i) This is the only occurrence of that phrase in the Pentateuch. So, frankly, we're at a loss to know for sure what the narrator meant by that. Commentators turn to Job and the Psalms for linguistic parallels. But is that reliable? Job's Hebrew is idiosyncratic. And the Psalms are poetic. 
ii) In the OT, "son" can be used abstractly or figuratively, viz. "sons of Belial" (Deut 13:13), "sons of valor" (Judg 18:2), "sons of fire" (Job 5:7), "son of the dawn" (Isa 14:12).
8) Conversely, elohim can sometimes be used as an adjective as well as a noun. Indeed, it's striking that commentators who render bene ha elohim in Gen 6:2 as "divine beings" are also inclined to render ruach elohim in Gen 1:2 as "awesome wind," or el gibbor in Isa 9:6 as "great hero." They translate the terminology down when they wish to demote orthodox interpretations, and translate the terminology up when they wish to promote heterodox interpretations.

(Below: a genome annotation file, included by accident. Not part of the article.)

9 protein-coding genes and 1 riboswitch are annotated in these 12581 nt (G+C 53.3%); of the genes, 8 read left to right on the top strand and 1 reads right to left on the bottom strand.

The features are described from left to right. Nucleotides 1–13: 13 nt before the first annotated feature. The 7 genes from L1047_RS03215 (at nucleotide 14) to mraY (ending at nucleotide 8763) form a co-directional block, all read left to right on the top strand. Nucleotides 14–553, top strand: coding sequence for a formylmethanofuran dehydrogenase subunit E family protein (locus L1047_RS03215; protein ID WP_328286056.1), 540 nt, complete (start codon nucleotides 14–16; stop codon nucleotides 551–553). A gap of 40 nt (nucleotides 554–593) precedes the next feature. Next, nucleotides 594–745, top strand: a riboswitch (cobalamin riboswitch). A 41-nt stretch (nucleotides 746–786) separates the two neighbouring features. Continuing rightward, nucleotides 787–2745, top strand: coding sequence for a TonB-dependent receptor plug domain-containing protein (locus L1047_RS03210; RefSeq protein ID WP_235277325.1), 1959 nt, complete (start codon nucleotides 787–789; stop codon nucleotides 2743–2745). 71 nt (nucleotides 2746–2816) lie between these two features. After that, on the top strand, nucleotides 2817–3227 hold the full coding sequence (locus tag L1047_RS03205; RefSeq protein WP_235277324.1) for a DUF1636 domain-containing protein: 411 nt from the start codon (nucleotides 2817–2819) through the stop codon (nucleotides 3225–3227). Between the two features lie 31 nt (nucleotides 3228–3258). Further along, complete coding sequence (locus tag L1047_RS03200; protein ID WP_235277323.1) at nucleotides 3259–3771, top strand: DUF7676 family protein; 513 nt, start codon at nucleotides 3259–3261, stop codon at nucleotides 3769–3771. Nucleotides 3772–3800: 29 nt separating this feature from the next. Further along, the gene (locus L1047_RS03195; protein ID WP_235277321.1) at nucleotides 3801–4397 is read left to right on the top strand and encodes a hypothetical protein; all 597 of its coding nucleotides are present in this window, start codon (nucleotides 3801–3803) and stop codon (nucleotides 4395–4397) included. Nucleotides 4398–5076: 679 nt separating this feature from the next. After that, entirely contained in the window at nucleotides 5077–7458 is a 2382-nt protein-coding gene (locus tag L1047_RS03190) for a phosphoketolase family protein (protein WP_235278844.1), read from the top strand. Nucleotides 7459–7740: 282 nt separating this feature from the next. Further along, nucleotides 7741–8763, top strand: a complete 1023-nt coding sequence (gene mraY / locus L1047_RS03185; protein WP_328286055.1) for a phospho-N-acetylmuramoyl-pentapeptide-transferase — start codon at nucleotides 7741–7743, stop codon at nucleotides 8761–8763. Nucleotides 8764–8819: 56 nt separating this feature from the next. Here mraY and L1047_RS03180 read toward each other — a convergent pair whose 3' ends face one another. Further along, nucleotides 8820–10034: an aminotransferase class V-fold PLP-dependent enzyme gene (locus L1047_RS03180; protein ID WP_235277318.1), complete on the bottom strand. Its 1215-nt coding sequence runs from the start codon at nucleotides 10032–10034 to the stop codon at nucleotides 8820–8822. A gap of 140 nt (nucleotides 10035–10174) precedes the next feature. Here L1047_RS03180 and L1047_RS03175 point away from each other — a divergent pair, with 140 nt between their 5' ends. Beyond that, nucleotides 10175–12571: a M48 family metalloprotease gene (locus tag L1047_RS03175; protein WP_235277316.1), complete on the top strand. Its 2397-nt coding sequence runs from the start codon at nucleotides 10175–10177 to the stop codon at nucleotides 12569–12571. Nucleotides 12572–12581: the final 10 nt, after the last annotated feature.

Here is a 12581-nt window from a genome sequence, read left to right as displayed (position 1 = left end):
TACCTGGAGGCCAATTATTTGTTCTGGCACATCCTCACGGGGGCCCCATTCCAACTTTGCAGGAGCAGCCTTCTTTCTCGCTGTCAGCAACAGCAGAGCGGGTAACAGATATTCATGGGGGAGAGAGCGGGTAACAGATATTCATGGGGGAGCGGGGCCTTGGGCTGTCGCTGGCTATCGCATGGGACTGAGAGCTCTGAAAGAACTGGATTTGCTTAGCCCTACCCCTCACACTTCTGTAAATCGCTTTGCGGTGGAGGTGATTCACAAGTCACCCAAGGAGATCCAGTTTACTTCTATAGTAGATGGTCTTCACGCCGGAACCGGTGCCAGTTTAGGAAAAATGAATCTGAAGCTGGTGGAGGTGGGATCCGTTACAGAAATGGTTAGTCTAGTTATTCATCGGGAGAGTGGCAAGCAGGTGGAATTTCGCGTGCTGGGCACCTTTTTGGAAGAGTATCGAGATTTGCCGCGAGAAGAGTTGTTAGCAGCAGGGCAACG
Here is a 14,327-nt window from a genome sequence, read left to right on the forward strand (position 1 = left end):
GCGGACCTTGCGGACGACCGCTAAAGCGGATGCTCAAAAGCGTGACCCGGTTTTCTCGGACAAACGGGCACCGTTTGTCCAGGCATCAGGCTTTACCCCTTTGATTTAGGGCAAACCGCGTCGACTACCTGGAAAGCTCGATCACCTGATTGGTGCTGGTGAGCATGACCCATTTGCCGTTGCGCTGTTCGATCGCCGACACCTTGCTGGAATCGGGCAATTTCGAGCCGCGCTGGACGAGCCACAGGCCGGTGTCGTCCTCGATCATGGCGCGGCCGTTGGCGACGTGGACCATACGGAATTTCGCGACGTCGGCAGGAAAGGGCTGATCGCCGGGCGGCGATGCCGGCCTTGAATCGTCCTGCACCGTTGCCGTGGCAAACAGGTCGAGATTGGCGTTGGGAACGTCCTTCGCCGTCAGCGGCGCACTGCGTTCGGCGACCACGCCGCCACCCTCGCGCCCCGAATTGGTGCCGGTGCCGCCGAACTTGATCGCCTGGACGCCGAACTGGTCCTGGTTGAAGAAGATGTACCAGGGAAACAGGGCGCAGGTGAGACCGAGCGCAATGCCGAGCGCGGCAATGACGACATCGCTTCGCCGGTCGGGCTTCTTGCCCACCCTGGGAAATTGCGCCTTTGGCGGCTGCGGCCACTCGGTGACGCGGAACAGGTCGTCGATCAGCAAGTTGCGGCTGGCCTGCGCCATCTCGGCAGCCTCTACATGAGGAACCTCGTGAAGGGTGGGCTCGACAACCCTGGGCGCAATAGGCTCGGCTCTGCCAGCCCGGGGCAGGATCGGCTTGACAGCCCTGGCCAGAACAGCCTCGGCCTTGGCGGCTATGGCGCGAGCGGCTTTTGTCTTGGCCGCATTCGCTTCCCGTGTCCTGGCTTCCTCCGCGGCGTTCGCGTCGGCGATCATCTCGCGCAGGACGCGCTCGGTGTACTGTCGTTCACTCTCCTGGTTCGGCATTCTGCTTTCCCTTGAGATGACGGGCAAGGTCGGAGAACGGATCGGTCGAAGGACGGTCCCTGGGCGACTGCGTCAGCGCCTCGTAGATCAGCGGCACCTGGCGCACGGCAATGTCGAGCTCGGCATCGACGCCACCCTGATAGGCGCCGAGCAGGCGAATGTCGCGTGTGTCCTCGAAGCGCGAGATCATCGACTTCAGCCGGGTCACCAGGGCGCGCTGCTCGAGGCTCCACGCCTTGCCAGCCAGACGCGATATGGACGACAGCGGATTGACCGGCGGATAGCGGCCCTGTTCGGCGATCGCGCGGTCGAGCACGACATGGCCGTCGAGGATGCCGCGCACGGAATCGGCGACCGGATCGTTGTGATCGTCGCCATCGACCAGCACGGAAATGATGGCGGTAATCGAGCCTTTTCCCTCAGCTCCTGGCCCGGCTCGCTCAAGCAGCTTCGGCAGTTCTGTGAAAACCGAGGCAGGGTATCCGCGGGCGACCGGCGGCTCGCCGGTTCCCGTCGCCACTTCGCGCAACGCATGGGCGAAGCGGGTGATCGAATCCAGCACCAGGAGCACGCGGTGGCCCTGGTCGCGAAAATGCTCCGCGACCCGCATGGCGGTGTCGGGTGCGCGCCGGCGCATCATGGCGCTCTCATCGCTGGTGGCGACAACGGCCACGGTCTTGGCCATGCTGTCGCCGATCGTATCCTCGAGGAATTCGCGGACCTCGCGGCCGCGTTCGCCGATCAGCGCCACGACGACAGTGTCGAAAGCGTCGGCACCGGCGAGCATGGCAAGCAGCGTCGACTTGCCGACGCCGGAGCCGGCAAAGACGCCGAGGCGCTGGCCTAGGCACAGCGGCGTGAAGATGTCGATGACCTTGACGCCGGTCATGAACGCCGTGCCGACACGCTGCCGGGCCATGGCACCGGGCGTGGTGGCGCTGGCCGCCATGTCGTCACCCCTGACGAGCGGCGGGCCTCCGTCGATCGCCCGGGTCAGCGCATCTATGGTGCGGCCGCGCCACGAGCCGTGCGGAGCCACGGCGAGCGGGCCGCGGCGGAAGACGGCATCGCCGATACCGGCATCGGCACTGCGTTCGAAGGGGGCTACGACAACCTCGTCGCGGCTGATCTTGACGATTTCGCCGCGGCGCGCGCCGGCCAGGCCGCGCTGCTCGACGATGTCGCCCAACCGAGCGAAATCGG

9) It's unclear from the syntax if the Nephilim are offspring of these unions. They could be contemporaries of the "sons of God(s)." 
10) Moreover, Arnold is using Num 13:33 to gloss the Nephilim in Gen 6:4. But that identification is dubious. For one thing, the Nephilim in 6:4 would perish in the flood. Since the Pentateuch is a literary unit, with the same narrator, their postdiluvian survival would be inconsistent with his storyline.
11) Furthermore, the description of the Nephilim in Num 13:33 comes from the spies who are looking for an excuse to retreat. So their description is hyperbolic. 
12) There's also the question of whether this pericope goes with the preceding genealogy or the succeeding flood account. If it goes with the genealogy, then there's less reason to think anything extraordinary is in view.